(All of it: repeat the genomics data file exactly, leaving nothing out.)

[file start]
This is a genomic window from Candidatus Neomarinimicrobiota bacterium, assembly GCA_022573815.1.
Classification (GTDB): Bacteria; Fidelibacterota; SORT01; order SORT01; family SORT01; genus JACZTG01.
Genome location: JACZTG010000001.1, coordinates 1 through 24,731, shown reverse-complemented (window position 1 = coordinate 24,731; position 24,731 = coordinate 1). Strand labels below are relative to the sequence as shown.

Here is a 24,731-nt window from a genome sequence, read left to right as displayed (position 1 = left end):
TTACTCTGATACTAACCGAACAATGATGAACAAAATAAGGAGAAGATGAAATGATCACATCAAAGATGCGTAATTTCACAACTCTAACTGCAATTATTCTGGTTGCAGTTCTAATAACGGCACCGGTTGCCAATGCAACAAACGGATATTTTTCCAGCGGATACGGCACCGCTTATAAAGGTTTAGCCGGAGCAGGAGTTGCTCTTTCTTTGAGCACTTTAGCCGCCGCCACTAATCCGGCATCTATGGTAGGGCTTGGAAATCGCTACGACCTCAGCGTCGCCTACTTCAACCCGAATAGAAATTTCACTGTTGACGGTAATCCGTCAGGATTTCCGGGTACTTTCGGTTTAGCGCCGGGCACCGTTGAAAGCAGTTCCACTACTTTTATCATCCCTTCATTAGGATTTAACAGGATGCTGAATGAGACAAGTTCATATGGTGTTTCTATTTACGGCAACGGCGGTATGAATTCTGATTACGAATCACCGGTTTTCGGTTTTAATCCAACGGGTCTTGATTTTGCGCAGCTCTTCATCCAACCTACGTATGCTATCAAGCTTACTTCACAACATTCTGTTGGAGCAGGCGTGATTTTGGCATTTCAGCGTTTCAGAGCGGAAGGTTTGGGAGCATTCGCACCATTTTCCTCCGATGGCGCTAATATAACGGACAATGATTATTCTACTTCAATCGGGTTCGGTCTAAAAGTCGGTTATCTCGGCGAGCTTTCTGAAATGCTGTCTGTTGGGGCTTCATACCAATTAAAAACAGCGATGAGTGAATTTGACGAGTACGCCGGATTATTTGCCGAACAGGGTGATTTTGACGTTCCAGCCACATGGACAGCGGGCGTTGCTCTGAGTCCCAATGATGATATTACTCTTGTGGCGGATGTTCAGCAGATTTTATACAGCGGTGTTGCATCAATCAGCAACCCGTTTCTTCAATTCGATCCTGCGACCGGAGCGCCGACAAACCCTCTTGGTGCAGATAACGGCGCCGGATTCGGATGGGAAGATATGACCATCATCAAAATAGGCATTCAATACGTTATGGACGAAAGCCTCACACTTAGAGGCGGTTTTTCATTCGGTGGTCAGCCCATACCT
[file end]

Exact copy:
This is a genomic window from Candidatus Neomarinimicrobiota bacterium, assembly GCA_022573815.1.
Classification (GTDB): Bacteria; Fidelibacterota; SORT01; order SORT01; family SORT01; genus JACZTG01.
Genome location: JACZTG010000001.1, coordinates 1 through 24,731, shown reverse-complemented (window position 1 = coordinate 24,731; position 24,731 = coordinate 1). Strand labels below are relative to the sequence as shown.

Here is a 24,731-nt window from a genome sequence, read left to right as displayed (position 1 = left end):
TTACTCTGATACTAACCGAACAATGATGAACAAAATAAGGAGAAGATGAAATGATCACATCAAAGATGCGTAATTTCACAACTCTAACTGCAATTATTCTGGTTGCAGTTCTAATAACGGCACCGGTTGCCAATGCAACAAACGGATATTTTTCCAGCGGATACGGCACCGCTTATAAAGGTTTAGCCGGAGCAGGAGTTGCTCTTTCTTTGAGCACTTTAGCCGCCGCCACTAATCCGGCATCTATGGTAGGGCTTGGAAATCGCTACGACCTCAGCGTCGCCTACTTCAACCCGAATAGAAATTTCACTGTTGACGGTAATCCGTCAGGATTTCCGGGTACTTTCGGTTTAGCGCCGGGCACCGTTGAAAGCAGTTCCACTACTTTTATCATCCCTTCATTAGGATTTAACAGGATGCTGAATGAGACAAGTTCATATGGTGTTTCTATTTACGGCAACGGCGGTATGAATTCTGATTACGAATCACCGGTTTTCGGTTTTAATCCAACGGGTCTTGATTTTGCGCAGCTCTTCATCCAACCTACGTATGCTATCAAGCTTACTTCACAACATTCTGTTGGAGCAGGCGTGATTTTGGCATTTCAGCGTTTCAGAGCGGAAGGTTTGGGAGCATTCGCACCATTTTCCTCCGATGGCGCTAATATAACGGACAATGATTATTCTACTTCAATCGGGTTCGGTCTAAAAGTCGGTTATCTCGGCGAGCTTTCTGAAATGCTGTCTGTTGGGGCTTCATACCAATTAAAAACAGCGATGAGTGAATTTGACGAGTACGCCGGATTATTTGCCGAACAGGGTGATTTTGACGTTCCAGCCACATGGACAGCGGGCGTTGCTCTGAGTCCCAATGATGATATTACTCTTGTGGCGGATGTTCAGCAGATTTTATACAGCGGTGTTGCATCAATCAGCAACCCGTTTCTTCAATTCGATCCTGCGACCGGAGCGCCGACAAACCCTCTTGGTGCAGATAACGGCGCCGGATTCGGATGGGAAGATATGACCATCATCAAAATAGGCATTCAATACGTTATGGACGAAAGCCTCACACTTAGAGGCGGTTTTTCATTCGGTGGTCAGCCCATACCT